What is the airliner of the future?

Airliners, they transport millions of people millions of kilometres per year, they are truly the transport method of the future. But as much as we love our great modern airliners the 787, A350 and 747 they won’t be here forever and unfortunately, within the next 10 to 20 years they will need to be replaced. So what’s the big next airliner? What’s next?

Back in the space age of the 1960’s air travel was becoming increasingly common and futuristic. Dreams of supersonic jets taking us everywhere we needed to be within half the time of conventional jet engines were seemingly only a decade or so away. To their credit, the dreamers of the '60s did have something to show of their optimism, Concorde. Concorde was set to be the standard of air travel into the future with any trace of older, slower jets set to be gone from international routes by the 1980s. Supersonic travel was set to be the norm. At the end of the '60s however a new slower yet roomier jet was introduced, the Boeing 747 with that the optimism of a supersonic future started to diminish. It was clear that larger, more fuel-efficient airliners were the future. But they weren’t and here’s why

The 747 was and still is one of the best-designed aircraft ever produced but in the 21st century with rising oil prices rising her mystic is fading and airlines are retiring her quickly. Then comes along the 787-9, fuel-efficient, smaller yet seemingly better. Maybe this is the future or maybe not? Her fuel efficiency comes at a cost, small size. Fewer passengers mean less money for the airlines and even with the fuel savings it comes at a cost of hiring more staff for the same amount of passengers then the A380 does. So where does this leave us? The following are my predictions for the new 50 years of airliner design…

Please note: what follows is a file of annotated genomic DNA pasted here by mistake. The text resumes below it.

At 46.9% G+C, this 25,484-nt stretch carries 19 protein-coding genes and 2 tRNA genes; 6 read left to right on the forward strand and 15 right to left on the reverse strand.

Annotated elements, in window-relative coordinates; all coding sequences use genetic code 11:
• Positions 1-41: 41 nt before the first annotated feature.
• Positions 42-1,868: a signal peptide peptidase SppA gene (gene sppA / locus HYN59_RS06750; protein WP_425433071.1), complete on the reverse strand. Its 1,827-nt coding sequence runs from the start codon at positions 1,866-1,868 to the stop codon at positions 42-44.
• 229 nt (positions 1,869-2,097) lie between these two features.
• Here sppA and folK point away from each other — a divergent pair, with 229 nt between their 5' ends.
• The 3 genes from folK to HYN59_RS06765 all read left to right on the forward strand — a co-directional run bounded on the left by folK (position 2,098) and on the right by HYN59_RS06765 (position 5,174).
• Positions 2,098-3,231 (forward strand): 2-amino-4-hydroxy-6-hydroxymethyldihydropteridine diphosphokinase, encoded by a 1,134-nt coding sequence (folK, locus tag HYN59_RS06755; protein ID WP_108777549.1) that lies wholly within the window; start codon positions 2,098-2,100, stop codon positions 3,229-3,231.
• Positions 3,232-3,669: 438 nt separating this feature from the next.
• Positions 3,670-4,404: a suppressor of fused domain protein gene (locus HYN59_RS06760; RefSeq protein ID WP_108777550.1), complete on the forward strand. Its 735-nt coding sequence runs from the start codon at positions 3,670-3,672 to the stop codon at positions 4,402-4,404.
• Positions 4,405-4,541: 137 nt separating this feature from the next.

Short-haul: More fuel-efficient turboprops until about 2030 when electric planes are introduced. Expect Boeing to enter the market within the next decade. All short-haul aircraft to be electric by 2045

Medium-haul: Boeing’s 797 to revolutionise and knock the now-dated A321 out by 2028. Electric planes by 2037, all medium-haul aircraft to be electric by 2060

Long-haul: More fuel-efficient twins until about 2030, large A380 like fuel-efficient jet to enter service in 2035, electrics introduced by 2050, all long haul aircraft to be electric by 2100

So those are my predictions, tell me yours! Let’s see if I’m wrong in 50 years…


“The Future of aviation”, Americas supersonic jet never got past the planning stages in the '60s image credit

12 Likes

hmmm… what about the hydrogen plane concept? Good read and probably realistc predictions

2 Likes

I think there’s going to be a plane smaller than a B787-8 that would be able to make long haul journeys. The hub and spoke model of airlines is dying, and if there is anything to show, the point to point model is growing faster than ever. If airlines want something, its to have point to point long haul flights in small planes to lower cost and provide customers with direct services.

2 Likes

And that plane would be the 757/767 replacement

2 Likes

Good point, what about heavy demand routes like JFK-LHR?

2 Likes